“I like to go down on punts with a chance to kill the ball close in or maybe jolt the ball out of a receiver’s hands,” Hammack told Bob Broeg of the St. Louis Post Dispatch in a 1966 interview, “but I believe the most satisfaction is in peeling back to help block for a punt return, hopeful that it might go all the way. The most satisfaction, that is, next to winning.”
Posted by Bob Underwood The 15th annual Jim Hart Celebrity Golf Classic benefiting Sunnyhill, Inc. was held on Monday, June 6 at The Legends Country Club in Eureka, MO. Jim Hart, Roger Wehrli, Jackie Smith, Jim Bakken, Johnny Roland, Mel … Continue reading →
(Excerpt from February 20, 1978 Edition of Sports Illustrated)
HIS PLAYERS HAVE LITTLE USE FOR ST. LOUIS OWNER BILL BIDWILL, AND THE TEAM IS DISINTEGRATING. COACH DON CORYELL AND ALL-PRO GUARD CONRAD DOBLER ARE GONE. TERRY METCALF MAY BE THE NEXT DEFECTOR.
Written by Joe Marshall
Above the hallway leading to the offices of the St. Louis Cardinals’ coaches in Busch Memorial Stadium there is a new ceiling. A leak caused the old ceiling to collapse back on Dec. 10. For St. Louis, more than the roof fell in that day. The Cardinals were springing leaks all over the place. On the heels of a 26-20 loss to Washington that ended his team’s playoff hopes, St. Louis Coach Don Coryell leveled a verbal blast at local fans and the Cardinal management. “I’m not staying in a place I’m not wanted,” Coryell raged. “I’d like to be fired. Let me have a high school job.”
Last Friday, two months to the day from Coryell’s outburst, the Cardinals patched up one of their leaks by announcing that through a “mutual agreement” between Coryell and and team owner Bill Bidwill, Coryell would no longer be the coach. Unfortunately, Bidwill’s patchwork wasn’t as neat as the handiwork on the ceiling. For the last two months the Cardinals, who under Coryell had been one of the NFL’s most successful and exciting teams, have been in turmoil, and the once dazzling Cardiac Cards were being called the Chaotic Cards.
PENNANTS HAVE NOT RECENTLY FLOWN OVER THE CITY OF ST. LOUIS. THIS YEAR THE BASEBALL CARDINALS BROUGHT ONE HOME, AND THE FOOTBALL CARDINALS MAY BRING ANOTHER FROM THE SCRAMBLE OF THE NFL EASTERN DIVISION.
In St. Louis last week a bunch of guys with sledgehammers were knocking down an old burlesque house to clear ground for a new stadium, which means that by the spring of 1966 night baseball and Sunday afternoon football will have replaced sex in at least one area of the leafy and pleasant town on the banks of the Mississippi River. For the citizens of St. Louis, who sat 18 years in the gloom of Busch Stadium waiting for their baseball Cardinals to win another World Series, the new stadium is a merit badge for patience. A further reward may be granted to St. Louis fans before the first graffito is scratched into the concrete of the new stadium. The football Cardinals leaped off to a flourishing 3-0-1 record in the NFL’s Eastern Division.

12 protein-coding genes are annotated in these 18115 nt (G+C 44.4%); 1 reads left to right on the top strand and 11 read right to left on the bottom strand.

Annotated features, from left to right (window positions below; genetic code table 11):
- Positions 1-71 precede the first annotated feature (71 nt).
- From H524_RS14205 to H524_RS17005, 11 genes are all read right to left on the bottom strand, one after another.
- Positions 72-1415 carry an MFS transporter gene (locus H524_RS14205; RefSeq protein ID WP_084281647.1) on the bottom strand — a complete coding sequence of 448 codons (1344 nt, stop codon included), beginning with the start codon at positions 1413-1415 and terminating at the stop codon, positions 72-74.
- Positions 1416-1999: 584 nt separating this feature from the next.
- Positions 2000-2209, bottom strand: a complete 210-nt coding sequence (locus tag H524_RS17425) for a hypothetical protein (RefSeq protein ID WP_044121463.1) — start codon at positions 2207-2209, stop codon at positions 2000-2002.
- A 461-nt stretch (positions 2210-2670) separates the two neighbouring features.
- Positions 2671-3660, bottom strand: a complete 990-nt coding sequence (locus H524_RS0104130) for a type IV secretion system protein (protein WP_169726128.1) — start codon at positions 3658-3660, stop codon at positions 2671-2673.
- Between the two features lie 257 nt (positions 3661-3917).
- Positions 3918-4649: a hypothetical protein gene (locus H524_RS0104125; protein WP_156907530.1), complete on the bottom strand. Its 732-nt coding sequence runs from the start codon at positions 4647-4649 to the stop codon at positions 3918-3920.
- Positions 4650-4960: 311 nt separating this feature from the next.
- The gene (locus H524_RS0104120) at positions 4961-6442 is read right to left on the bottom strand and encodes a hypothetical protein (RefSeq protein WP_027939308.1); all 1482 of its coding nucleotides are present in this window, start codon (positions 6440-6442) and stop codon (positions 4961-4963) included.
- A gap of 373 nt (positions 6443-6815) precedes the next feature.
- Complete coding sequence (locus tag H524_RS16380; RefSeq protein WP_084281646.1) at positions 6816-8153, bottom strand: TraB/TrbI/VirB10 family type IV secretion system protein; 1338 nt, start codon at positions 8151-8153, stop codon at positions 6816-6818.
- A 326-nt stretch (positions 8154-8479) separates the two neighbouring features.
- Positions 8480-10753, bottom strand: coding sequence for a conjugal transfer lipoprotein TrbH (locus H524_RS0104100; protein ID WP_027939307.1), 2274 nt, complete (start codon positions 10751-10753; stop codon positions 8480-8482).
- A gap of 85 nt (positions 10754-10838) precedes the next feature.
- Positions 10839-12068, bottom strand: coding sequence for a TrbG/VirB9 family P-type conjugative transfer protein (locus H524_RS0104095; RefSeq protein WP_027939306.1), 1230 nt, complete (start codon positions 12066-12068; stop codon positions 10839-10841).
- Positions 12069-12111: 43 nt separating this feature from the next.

There may have been no player more respected in the Big Red locker room than Wayne Lee Morris. The six-foot-200 pound running back was a quiet, unassuming leader who did whatever the coaches asked of him.
The Cardinals selected Morris in the 5th round of the 1976 NFL draft out of Southern Methodist University. But the team was already stacked at running back with Pro Bowlers Terry Metcalf and Jim Otis as well as solid backups Steve Jones and Jerry Latin. Morris was hardly guaranteed a roster spot.
“In high school they had me starting on the varsity as a sophomore,” he told Tom Barnidge of the St. Louis Post Dispatch after the draft. “In college, I joined the varsity as a freshman. Now I’m trying to join it again. I hope this is one more stepping-stone.”
Morris was well-known in Dallas. He rushed for 3623 yards in three seasons at South Oak Cliff High School and was named an All-American in three different publications.
At SMU, he was the nation’s top freshman rusher with 884 yards and went on to set the school’s career rushing record. He ran for 154 yards in his first varsity game against Wake Forest and racked up 202 yards against Texas his senior season.
Morris knew that he would once again have to prove himself in the NFL.
Former St. Louis Cardinals defensive lineman Luke Owens grew up in Cleveland and wanted nothing more than to beat his boyhood favorites. However, the Big Red were winless in ten games against the Browns since Luke had joined the team in 1958.
“You’ve got to live around those guys most of the year the way I do to appreciate the chest-puffing, back slapping adulation they get,” Luke told the St. Louis Post Dispatch in 1963. “I get tired of it. We’ve tied ’em a couple of times, but never beat ’em. I’d like to blow ’em right into the lake (Erie).”